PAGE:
FIGHTING WITH MY FAMILY – Review by Susan Granger

Since I don’t watch pro wrestling on TV, I was unfamiliar with World Wrestling Entertainment’s Diva champion Paige who inspired this shamelessly self-promoting real-life biopic. Saraya-Jade Bevis was raised by parents, Ricky (Nick Frost) and Julia (Lena Headley) Knight, who run a minor-league wrestling league in Norwich, England.

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THE BOY WHO HARNESSED THE WIND – Review by Diane Carson

Some rare, remarkable stories are the kind I wish were true, and fortunately The Boy Who Harnessed the Wind is. Actor Chiwetel Ejiofor knew its inspirational uniqueness as soon as he read William Kamkwamba’s 2016 book of the film’s title, chronicling the true story of thirteen-year-old William, loving school and science.

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ON THE BASIS OF SEX – Review by Diana Saenger

On the Basis of Sex, written by Daniel Stiepleman and directed by Mimi Leder is intriguing and the cast of Felicity Jones, Armie Hammer, Kathy Bates, Justin Theroux, and Sam Waterson really bring this story to life. The film is an inspiring drama and already gaining award nominations. I really enjoyed learning about this true story and how hard Ruth worked for women’s rights and is a must see!

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MOVIE OF THE WEEK January 4, 2019: ON THE BASIS OF SEX

motw logo 1-35Most superhero origin stories don’t involve late-night typewriter sessions and legal arguments — but Ruth Bader Ginsburg is no ordinary superhero. Director Mimi Leder’s On the Basis of Sex offers viewers a glimpse of RBG’s life before she became notorious, when she was “just” a smart, tenacious lawyer (as embodied by Felicity Jones) who was determined to fight for gender equality.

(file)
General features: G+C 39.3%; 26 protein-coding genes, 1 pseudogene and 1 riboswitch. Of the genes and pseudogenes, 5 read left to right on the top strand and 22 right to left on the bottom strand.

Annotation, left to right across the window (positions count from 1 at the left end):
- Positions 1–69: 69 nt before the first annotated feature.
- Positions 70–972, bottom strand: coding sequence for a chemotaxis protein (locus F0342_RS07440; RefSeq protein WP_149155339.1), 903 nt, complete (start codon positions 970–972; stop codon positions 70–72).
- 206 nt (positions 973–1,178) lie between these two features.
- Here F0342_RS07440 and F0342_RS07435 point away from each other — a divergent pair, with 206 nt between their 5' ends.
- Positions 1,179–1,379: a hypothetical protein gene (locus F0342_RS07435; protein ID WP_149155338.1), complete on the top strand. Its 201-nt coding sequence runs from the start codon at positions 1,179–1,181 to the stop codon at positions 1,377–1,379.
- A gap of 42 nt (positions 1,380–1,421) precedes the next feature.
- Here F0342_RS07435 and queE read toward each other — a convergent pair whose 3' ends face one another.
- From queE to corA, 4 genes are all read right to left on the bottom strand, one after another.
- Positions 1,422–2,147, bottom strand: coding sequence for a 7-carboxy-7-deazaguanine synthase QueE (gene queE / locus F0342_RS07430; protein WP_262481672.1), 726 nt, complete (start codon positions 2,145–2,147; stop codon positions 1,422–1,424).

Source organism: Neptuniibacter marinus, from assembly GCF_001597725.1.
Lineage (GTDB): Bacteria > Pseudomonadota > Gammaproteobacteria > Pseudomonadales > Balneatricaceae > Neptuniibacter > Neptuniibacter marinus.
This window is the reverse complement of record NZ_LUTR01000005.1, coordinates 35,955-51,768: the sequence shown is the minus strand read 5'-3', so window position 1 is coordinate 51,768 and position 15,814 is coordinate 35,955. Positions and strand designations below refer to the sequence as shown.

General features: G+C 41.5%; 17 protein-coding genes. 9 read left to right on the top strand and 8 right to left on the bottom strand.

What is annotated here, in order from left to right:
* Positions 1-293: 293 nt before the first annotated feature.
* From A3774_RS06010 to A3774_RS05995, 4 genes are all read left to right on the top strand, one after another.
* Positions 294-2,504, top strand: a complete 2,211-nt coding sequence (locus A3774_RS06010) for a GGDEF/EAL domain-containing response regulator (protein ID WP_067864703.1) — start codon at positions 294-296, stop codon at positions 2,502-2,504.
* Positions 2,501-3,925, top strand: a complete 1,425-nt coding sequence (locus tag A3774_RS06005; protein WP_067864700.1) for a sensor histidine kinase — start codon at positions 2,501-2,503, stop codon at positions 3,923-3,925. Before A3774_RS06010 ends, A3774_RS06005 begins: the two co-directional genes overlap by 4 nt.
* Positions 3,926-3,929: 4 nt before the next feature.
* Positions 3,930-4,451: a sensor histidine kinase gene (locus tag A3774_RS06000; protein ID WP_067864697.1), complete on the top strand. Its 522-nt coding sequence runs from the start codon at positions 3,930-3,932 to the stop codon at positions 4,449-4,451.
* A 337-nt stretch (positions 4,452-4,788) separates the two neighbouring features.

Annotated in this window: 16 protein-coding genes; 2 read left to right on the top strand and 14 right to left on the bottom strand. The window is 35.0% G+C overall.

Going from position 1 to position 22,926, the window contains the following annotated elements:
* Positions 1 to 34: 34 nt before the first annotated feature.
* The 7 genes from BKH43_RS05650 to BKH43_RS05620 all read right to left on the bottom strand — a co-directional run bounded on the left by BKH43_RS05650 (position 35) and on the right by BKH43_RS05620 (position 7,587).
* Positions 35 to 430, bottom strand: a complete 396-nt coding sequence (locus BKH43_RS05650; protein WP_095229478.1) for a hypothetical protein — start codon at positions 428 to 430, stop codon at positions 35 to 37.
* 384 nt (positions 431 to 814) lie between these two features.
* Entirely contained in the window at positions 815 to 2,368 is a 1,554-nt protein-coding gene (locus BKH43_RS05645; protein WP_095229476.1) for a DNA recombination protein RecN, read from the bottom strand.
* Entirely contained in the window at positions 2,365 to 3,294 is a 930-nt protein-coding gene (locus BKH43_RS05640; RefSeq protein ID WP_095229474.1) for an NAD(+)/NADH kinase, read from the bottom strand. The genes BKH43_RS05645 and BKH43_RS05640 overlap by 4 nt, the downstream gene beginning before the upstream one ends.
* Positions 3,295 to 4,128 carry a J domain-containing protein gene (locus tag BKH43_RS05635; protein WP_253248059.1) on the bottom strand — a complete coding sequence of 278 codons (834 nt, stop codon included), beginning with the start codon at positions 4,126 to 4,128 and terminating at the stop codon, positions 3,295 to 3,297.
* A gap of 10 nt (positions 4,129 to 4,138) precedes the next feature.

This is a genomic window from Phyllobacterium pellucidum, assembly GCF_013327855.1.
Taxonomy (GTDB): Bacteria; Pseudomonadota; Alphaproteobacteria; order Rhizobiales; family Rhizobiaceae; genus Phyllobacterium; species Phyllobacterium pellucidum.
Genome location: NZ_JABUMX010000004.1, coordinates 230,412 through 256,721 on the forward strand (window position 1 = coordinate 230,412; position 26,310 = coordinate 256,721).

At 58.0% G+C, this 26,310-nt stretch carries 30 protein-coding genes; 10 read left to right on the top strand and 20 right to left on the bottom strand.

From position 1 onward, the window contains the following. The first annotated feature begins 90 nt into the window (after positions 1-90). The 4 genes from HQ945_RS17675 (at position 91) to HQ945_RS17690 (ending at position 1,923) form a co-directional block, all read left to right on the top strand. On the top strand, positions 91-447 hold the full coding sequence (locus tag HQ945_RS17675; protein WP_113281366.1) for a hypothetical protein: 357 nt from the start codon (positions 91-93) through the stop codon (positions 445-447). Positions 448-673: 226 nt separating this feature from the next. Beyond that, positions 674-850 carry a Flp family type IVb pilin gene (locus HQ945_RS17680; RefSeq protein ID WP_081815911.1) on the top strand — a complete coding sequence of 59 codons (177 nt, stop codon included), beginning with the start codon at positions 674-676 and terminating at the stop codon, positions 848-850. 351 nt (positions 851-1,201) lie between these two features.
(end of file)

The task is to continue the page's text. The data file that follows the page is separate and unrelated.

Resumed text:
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THE FRONT RUNNER – Review by Diane Carson

The Front Runner interrogates a watershed moment in media coverage In mid-1987, leading to the Democratic nomination of its 1988 Presidential candidate, Gary Hart was poised as the solid, impressive front runner. Director Jason Reitman takes that designation as the title for The Front Runner, an even-handed dramatization of watershed moments in media coverage of candidates; for during reporters’ unprecedented pursuit of Hart’s private life, the landscape shifted forevermore.

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GREEN BOOK – Review by Mae Abdulbaki

Peter Farrelly, whose filmography consists of mostly comedies such as There’s Something About Mary and Dumb and Dumber, takes on a different kind of film with Green Book. Co-written by Farrelly, Nick Vallelonga, and Brian Hayes Currie, the film downplays Mahershala Ali’s character and backstory, focuses too much on Tony’s perspective, and is far too familiar of a story in all the negative ways.

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AT ETERNITY’S GATE – Review by Erica Abeel

Far from a biopic, this portrait of Van Gogh, anchored by a shattering, career-defining turn from Willem Dafoe, flouts the usual narrative conventions. Schnabel’s film is not so much about the artist as a journey into his inner being, so we experience the world in much the same blissed-out, tormented and chaotic way he himself did.

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BOHEMIAN RHAPSODY – Review by Susan Granger

Confession: Rock music is not my thing, so perhaps I’m the only person on the planet who didn’t know who Freddie Mercury or Queen was – until now – and Rami Malek’s magnificent performance blew me away! Named after Queen’s innovative, six-minute, genre-melding musical masterpiece, this film chronicles the rise-and-fall of the band’s flamboyant, yet enigmatic frontman.

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BECOMING ASTRID – Review by Loren King

Whether you are a fan of the beloved Pippi Longstocking tales, or know nothing about them or their author, Astrid Lindgren, Becoming Astrid is a welcome introduction. Danish director Pernille Fischer Christensen crafts an incisive, engaging portrait of the artist as a young woman, focusing on her formative years before she became an acclaimed children’s author.

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